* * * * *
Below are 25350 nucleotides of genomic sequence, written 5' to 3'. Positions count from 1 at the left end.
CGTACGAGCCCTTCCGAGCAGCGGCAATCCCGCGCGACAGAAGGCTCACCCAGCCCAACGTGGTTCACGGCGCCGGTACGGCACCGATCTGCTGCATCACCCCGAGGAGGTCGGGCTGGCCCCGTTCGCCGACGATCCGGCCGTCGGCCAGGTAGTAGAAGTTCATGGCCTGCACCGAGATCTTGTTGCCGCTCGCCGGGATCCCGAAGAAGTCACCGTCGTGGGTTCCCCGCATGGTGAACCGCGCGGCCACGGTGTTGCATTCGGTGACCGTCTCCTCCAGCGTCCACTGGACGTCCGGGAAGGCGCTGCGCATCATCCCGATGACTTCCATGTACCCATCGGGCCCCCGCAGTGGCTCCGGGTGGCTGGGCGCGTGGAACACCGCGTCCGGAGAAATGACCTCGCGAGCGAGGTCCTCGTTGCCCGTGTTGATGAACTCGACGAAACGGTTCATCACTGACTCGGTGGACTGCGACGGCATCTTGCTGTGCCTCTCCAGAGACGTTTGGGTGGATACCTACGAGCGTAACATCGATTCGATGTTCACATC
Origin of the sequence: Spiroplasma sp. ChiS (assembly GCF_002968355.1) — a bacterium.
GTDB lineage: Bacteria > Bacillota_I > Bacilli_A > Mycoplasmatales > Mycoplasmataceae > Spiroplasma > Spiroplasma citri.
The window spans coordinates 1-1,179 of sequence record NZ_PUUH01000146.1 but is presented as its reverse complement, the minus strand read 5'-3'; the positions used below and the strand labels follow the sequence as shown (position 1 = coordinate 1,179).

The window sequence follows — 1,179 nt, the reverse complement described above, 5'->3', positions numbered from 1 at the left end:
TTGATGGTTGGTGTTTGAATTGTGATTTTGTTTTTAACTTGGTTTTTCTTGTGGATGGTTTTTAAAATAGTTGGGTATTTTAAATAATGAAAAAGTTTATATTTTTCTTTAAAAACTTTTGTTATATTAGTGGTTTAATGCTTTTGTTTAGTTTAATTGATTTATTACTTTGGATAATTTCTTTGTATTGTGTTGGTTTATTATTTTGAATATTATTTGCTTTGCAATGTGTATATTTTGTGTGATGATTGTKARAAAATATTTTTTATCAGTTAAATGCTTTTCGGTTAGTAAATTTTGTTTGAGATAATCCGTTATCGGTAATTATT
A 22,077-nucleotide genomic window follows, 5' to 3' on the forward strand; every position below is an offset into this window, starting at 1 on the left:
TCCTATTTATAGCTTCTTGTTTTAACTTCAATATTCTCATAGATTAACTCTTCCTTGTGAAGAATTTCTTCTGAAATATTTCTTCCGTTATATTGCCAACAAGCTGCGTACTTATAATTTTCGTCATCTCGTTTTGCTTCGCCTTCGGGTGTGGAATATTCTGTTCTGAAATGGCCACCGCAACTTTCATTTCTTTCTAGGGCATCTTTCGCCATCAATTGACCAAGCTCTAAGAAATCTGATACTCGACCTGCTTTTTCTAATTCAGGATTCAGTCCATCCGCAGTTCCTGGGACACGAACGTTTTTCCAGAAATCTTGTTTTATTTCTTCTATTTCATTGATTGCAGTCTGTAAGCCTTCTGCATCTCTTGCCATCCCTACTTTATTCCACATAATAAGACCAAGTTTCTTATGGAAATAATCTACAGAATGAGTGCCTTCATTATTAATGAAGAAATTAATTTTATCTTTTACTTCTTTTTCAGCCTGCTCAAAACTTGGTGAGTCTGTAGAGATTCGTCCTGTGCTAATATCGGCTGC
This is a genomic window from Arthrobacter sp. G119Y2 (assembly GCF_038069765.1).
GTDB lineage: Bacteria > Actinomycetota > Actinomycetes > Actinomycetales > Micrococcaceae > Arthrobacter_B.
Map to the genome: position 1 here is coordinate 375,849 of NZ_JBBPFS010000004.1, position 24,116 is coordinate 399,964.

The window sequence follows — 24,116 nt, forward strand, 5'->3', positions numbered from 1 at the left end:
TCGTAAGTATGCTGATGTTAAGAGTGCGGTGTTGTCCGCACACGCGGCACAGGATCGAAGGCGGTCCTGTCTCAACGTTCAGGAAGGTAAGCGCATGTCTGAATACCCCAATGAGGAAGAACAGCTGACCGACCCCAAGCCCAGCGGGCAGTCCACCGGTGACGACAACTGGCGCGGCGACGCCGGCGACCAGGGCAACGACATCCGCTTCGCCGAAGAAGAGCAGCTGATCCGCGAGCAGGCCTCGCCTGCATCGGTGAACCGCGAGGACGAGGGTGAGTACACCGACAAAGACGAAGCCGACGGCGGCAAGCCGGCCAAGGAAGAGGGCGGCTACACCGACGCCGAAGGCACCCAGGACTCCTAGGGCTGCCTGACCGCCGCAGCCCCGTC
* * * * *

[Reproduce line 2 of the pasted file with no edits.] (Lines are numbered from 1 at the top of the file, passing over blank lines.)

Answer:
CGTACGAGCCCTTCCGAGCAGCGGCAATCCCGCGCGACAGAAGGCTCACCCAGCCCAACGTGGTTCACGGCGCCGGTACGGCACCGATCTGCTGCATCACCCCGAGGAGGTCGGGCTGGCCCCGTTCGCCGACGATCCGGCCGTCGGCCAGGTAGTAGAAGTTCATGGCCTGCACCGAGATCTTGTTGCCGCTCGCCGGGATCCCGAAGAAGTCACCGTCGTGGGTTCCCCGCATGGTGAACCGCGCGGCCACGGTGTTGCATTCGGTGACCGTCTCCTCCAGCGTCCACTGGACGTCCGGGAAGGCGCTGCGCATCATCCCGATGACTTCCATGTACCCATCGGGCCCCCGCAGTGGCTCCGGGTGGCTGGGCGCGTGGAACACCGCGTCCGGAGAAATGACCTCGCGAGCGAGGTCCTCGTTGCCCGTGTTGATGAACTCGACGAAACGGTTCATCACTGACTCGGTGGACTGCGACGGCATCTTGCTGTGCCTCTCCAGAGACGTTTGGGTGGATACCTACGAGCGTAACATCGATTCGATGTTCACATC